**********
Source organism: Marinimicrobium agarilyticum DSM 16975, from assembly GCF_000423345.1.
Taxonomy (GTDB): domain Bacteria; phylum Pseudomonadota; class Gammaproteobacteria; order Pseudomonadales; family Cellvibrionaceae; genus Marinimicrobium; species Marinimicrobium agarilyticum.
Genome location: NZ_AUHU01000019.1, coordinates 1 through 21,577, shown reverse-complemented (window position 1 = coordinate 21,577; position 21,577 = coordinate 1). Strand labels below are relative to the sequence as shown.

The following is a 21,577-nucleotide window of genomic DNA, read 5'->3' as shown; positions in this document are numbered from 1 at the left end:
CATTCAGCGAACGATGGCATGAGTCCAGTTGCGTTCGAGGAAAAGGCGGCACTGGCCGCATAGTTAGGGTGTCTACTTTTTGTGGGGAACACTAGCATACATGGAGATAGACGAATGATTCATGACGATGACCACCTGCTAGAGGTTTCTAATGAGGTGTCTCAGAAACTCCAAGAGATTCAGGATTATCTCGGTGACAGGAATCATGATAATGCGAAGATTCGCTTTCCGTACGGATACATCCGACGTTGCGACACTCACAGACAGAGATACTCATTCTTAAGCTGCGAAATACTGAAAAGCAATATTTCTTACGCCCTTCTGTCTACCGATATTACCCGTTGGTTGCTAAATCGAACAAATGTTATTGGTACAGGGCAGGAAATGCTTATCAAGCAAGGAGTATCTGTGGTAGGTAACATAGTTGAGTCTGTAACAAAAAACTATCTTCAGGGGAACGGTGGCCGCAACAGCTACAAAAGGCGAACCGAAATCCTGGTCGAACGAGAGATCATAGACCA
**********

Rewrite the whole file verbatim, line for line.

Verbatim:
Source organism: Marinimicrobium agarilyticum DSM 16975, from assembly GCF_000423345.1.
Taxonomy (GTDB): domain Bacteria; phylum Pseudomonadota; class Gammaproteobacteria; order Pseudomonadales; family Cellvibrionaceae; genus Marinimicrobium; species Marinimicrobium agarilyticum.
Genome location: NZ_AUHU01000019.1, coordinates 1 through 21,577, shown reverse-complemented (window position 1 = coordinate 21,577; position 21,577 = coordinate 1). Strand labels below are relative to the sequence as shown.

The following is a 21,577-nucleotide window of genomic DNA, read 5'->3' as shown; positions in this document are numbered from 1 at the left end:
CATTCAGCGAACGATGGCATGAGTCCAGTTGCGTTCGAGGAAAAGGCGGCACTGGCCGCATAGTTAGGGTGTCTACTTTTTGTGGGGAACACTAGCATACATGGAGATAGACGAATGATTCATGACGATGACCACCTGCTAGAGGTTTCTAATGAGGTGTCTCAGAAACTCCAAGAGATTCAGGATTATCTCGGTGACAGGAATCATGATAATGCGAAGATTCGCTTTCCGTACGGATACATCCGACGTTGCGACACTCACAGACAGAGATACTCATTCTTAAGCTGCGAAATACTGAAAAGCAATATTTCTTACGCCCTTCTGTCTACCGATATTACCCGTTGGTTGCTAAATCGAACAAATGTTATTGGTACAGGGCAGGAAATGCTTATCAAGCAAGGAGTATCTGTGGTAGGTAACATAGTTGAGTCTGTAACAAAAAACTATCTTCAGGGGAACGGTGGCCGCAACAGCTACAAAAGGCGAACCGAAATCCTGGTCGAACGAGAGATCATAGACCA